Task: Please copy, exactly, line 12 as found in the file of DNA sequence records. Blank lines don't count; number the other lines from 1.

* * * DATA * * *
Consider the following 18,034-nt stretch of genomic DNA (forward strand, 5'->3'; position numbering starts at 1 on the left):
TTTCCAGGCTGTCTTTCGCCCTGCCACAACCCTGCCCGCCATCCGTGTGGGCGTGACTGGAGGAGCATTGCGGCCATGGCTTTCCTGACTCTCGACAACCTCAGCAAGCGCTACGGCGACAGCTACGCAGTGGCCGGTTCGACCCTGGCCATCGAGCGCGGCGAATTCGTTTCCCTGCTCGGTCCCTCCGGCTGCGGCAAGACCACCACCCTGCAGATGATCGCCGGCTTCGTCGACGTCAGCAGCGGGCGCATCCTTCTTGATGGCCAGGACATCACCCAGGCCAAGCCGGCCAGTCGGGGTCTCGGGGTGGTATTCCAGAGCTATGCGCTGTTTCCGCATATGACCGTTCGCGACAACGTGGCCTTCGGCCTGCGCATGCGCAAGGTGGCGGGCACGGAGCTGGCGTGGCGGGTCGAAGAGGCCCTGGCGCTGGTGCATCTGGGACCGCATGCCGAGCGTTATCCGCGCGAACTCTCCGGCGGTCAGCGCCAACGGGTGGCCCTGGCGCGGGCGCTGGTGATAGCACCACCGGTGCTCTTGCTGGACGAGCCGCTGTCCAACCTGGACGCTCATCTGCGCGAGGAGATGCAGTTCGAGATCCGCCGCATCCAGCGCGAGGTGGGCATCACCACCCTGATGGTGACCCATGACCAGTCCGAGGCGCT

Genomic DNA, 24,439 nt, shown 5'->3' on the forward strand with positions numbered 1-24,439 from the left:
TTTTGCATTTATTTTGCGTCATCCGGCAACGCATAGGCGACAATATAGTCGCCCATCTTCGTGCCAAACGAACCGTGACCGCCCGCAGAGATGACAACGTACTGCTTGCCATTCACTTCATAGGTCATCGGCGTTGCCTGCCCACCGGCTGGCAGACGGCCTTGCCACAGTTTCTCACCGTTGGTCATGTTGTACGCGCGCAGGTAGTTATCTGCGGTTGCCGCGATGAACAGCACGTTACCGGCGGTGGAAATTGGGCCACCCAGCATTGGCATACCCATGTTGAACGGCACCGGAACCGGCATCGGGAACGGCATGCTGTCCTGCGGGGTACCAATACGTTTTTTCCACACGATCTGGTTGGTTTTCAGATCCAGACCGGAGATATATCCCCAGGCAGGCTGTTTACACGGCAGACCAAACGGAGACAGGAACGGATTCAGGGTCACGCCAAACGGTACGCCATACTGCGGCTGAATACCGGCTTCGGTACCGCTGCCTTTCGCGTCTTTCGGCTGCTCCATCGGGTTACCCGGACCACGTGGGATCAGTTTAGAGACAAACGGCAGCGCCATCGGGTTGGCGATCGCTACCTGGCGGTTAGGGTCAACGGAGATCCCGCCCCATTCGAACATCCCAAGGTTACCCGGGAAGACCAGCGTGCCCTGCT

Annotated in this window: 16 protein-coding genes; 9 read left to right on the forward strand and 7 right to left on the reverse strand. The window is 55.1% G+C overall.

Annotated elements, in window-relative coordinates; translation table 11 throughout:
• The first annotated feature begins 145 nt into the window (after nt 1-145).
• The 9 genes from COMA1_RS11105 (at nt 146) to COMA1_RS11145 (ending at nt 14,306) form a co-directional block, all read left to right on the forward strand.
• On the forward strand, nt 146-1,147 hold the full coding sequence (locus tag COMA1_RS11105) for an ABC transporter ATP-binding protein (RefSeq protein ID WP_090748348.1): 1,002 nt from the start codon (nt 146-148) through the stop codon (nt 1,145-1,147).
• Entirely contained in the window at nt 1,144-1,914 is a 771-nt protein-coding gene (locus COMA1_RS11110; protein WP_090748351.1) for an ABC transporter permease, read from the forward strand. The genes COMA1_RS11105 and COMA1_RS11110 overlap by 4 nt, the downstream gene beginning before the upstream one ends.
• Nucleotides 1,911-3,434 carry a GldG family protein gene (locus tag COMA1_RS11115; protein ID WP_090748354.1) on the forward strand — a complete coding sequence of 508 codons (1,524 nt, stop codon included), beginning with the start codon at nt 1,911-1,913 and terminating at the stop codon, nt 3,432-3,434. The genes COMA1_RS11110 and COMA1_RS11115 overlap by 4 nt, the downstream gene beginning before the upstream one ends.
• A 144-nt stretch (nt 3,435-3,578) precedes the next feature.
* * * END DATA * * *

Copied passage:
• A 144-nt stretch (nt 3,435-3,578) precedes the next feature.